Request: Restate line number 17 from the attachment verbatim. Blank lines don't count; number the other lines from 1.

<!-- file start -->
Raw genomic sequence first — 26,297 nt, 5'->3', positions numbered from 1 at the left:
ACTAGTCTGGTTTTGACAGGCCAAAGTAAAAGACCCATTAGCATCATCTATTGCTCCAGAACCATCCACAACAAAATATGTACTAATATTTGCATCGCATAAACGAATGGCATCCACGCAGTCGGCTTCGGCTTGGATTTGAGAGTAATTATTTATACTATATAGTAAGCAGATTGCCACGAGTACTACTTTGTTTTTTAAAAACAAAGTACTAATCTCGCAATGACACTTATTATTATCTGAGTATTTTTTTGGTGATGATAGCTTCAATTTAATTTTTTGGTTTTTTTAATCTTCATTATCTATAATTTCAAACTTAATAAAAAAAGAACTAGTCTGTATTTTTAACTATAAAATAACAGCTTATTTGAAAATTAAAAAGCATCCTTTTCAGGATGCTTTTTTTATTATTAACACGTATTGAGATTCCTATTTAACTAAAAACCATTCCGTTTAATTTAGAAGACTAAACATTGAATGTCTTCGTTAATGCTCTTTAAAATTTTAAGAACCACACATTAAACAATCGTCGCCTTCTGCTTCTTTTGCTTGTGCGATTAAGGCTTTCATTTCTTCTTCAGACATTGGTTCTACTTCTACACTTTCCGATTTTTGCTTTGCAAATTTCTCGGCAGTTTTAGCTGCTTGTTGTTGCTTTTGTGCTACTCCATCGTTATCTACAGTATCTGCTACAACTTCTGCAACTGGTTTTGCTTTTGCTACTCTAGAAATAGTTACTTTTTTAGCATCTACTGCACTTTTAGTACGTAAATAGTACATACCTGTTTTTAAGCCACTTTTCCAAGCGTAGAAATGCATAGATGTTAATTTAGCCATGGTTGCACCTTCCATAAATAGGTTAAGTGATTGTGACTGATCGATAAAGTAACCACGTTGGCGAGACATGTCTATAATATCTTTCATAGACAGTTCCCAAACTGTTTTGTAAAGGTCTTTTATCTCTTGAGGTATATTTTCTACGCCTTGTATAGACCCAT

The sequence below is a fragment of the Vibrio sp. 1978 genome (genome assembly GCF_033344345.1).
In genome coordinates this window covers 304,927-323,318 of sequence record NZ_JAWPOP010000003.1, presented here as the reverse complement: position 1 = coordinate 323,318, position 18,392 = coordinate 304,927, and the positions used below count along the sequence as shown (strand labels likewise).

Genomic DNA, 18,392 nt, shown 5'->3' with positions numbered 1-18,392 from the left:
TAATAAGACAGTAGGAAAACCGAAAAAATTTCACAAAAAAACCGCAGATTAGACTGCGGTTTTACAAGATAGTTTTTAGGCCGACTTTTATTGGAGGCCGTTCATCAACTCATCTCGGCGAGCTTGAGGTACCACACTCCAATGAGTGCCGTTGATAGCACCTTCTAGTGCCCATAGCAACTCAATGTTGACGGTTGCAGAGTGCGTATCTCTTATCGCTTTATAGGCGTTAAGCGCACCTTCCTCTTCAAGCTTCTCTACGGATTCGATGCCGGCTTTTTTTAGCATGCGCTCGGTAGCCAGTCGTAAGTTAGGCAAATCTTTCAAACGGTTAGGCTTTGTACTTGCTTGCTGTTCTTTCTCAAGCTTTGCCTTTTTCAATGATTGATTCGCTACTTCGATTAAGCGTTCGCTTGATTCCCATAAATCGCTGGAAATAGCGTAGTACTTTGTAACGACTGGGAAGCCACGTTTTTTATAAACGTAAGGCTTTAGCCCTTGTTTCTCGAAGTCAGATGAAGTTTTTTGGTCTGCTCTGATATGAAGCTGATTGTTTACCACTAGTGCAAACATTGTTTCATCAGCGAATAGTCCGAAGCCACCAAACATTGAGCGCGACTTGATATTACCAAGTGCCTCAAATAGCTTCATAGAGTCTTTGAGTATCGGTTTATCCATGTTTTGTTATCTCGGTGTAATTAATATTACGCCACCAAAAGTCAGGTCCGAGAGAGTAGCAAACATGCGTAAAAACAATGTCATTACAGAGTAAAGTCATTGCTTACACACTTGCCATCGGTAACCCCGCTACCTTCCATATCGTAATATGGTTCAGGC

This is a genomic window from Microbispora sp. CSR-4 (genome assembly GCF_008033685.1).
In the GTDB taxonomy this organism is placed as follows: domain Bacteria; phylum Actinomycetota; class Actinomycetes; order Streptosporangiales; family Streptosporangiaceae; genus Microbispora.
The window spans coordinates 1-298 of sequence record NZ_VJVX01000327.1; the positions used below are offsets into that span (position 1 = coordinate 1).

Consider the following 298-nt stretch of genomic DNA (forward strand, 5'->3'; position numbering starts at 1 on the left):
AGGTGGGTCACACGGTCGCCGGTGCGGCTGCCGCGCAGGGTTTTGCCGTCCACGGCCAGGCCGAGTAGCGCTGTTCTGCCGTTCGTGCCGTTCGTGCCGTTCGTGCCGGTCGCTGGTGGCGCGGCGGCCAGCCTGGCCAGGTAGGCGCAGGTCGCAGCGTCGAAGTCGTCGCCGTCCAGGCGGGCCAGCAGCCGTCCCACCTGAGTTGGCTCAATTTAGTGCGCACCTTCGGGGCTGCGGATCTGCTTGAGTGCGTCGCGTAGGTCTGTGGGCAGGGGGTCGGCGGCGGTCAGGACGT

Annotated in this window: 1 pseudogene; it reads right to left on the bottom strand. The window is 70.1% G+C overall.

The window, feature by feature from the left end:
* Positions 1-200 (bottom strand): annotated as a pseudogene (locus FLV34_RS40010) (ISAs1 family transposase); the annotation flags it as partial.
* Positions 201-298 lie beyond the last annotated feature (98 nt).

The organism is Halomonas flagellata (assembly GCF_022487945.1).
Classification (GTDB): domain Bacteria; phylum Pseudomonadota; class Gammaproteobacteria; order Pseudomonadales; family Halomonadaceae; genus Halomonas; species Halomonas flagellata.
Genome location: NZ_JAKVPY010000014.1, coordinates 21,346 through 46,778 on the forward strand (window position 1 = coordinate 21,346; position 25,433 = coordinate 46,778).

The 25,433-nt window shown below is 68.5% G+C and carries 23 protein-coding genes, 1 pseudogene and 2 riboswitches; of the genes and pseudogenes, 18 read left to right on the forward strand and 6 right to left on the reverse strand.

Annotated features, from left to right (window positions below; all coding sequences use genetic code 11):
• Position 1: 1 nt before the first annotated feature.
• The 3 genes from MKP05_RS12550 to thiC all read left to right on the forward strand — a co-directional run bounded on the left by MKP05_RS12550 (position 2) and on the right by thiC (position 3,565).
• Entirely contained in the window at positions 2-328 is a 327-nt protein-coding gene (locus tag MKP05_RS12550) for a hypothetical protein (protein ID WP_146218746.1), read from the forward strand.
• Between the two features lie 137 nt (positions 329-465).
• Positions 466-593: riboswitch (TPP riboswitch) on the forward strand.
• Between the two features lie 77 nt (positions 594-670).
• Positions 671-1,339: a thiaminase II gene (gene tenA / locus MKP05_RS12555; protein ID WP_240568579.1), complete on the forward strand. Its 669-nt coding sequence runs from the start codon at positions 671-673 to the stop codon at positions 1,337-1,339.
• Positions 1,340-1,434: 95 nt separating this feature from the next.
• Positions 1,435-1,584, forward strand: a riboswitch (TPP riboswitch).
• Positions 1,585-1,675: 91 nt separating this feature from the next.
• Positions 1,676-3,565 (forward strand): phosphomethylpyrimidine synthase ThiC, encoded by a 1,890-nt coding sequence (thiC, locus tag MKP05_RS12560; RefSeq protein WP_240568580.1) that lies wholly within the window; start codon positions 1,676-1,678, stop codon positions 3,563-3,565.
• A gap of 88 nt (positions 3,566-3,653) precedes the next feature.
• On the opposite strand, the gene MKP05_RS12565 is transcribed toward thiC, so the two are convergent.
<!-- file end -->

Classification (GTDB): domain Bacteria; phylum Pseudomonadota; class Gammaproteobacteria; order Pseudomonadales; family Halomonadaceae; genus Halomonas; species Halomonas flagellata.